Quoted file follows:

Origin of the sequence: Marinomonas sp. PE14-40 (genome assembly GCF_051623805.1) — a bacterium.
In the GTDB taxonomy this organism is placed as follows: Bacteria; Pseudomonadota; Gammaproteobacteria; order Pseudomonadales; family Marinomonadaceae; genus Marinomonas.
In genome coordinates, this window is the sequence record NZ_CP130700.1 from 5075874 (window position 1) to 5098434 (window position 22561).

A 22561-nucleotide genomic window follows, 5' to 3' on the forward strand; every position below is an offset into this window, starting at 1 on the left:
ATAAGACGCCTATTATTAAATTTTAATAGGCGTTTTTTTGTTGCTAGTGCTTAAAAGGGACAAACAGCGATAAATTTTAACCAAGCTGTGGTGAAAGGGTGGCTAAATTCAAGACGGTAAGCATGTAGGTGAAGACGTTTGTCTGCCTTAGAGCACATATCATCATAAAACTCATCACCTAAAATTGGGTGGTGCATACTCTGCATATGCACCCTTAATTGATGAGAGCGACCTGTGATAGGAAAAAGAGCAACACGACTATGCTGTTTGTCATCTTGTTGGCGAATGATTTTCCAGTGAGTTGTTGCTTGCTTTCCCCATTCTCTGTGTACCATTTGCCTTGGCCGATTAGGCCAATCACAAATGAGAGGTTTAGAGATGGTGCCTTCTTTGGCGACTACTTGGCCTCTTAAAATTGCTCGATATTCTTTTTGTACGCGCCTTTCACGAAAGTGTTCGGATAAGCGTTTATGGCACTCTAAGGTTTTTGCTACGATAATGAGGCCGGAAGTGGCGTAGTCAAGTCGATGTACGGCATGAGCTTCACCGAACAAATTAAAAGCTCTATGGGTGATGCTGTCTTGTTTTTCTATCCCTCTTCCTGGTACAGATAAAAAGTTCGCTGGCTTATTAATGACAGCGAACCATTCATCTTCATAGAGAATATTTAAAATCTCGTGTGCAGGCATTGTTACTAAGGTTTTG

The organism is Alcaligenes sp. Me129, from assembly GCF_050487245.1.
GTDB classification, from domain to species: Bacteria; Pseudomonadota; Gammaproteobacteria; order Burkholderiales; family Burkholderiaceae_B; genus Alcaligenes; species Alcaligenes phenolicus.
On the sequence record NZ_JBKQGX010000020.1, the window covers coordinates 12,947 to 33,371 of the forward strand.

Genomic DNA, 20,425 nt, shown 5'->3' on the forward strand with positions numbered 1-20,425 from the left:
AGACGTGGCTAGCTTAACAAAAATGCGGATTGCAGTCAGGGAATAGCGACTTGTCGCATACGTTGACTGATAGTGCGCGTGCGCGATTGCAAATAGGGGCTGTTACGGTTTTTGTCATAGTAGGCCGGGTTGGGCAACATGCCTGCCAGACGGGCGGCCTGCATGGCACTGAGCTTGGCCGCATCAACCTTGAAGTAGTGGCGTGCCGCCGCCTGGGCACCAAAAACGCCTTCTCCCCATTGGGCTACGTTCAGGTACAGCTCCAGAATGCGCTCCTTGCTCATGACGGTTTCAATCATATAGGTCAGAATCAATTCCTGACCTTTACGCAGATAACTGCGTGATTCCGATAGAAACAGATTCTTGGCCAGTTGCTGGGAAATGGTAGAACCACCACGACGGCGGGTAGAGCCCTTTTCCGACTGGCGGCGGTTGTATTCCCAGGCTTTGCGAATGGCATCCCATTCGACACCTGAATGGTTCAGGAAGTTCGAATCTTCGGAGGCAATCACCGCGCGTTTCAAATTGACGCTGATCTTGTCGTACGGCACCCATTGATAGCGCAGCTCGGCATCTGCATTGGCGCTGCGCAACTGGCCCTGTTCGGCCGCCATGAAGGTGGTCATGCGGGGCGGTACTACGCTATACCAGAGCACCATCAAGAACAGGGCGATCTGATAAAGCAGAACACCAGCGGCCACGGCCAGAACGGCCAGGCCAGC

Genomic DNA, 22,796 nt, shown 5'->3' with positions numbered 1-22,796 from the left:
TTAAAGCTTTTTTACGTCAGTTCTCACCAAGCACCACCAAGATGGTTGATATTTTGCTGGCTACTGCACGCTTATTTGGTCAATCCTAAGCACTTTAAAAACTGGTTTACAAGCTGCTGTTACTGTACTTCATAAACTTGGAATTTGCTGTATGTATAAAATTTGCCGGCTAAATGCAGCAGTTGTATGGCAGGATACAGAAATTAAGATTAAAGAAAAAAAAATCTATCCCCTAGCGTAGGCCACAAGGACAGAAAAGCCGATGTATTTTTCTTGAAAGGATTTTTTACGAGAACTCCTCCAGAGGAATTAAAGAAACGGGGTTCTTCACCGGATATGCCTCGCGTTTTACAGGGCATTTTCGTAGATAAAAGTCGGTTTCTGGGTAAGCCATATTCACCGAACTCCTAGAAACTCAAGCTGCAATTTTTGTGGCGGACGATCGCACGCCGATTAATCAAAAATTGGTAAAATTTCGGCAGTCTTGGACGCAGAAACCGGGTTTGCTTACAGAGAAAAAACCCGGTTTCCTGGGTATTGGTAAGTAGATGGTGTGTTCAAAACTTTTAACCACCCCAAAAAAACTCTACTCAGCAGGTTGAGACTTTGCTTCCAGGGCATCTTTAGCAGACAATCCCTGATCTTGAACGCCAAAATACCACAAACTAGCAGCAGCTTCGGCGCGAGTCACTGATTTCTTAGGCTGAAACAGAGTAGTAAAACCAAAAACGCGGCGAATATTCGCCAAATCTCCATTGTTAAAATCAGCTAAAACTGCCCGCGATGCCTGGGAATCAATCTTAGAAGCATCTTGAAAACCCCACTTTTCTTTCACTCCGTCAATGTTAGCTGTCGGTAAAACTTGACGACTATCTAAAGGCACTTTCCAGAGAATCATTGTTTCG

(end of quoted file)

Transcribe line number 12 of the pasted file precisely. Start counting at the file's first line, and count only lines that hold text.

TTAAAGCTTTTTTACGTCAGTTCTCACCAAGCACCACCAAGATGGTTGATATTTTGCTGGCTACTGCACGCTTATTTGGTCAATCCTAAGCACTTTAAAAACTGGTTTACAAGCTGCTGTTACTGTACTTCATAAACTTGGAATTTGCTGTATGTATAAAATTTGCCGGCTAAATGCAGCAGTTGTATGGCAGGATACAGAAATTAAGATTAAAGAAAAAAAAATCTATCCCCTAGCGTAGGCCACAAGGACAGAAAAGCCGATGTATTTTTCTTGAAAGGATTTTTTACGAGAACTCCTCCAGAGGAATTAAAGAAACGGGGTTCTTCACCGGATATGCCTCGCGTTTTACAGGGCATTTTCGTAGATAAAAGTCGGTTTCTGGGTAAGCCATATTCACCGAACTCCTAGAAACTCAAGCTGCAATTTTTGTGGCGGACGATCGCACGCCGATTAATCAAAAATTGGTAAAATTTCGGCAGTCTTGGACGCAGAAACCGGGTTTGCTTACAGAGAAAAAACCCGGTTTCCTGGGTATTGGTAAGTAGATGGTGTGTTCAAAACTTTTAACCACCCCAAAAAAACTCTACTCAGCAGGTTGAGACTTTGCTTCCAGGGCATCTTTAGCAGACAATCCCTGATCTTGAACGCCAAAATACCACAAACTAGCAGCAGCTTCGGCGCGAGTCACTGATTTCTTAGGCTGAAACAGAGTAGTAAAACCAAAAACGCGGCGAATATTCGCCAAATCTCCATTGTTAAAATCAGCTAAAACTGCCCGCGATGCCTGGGAATCAATCTTAGAAGCATCTTGAAAACCCCACTTTTCTTTCACTCCGTCAATGTTAGCTGTCGGTAAAACTTGACGACTATCTAAAGGCACTTTCCAGAGAATCATTGTTTCG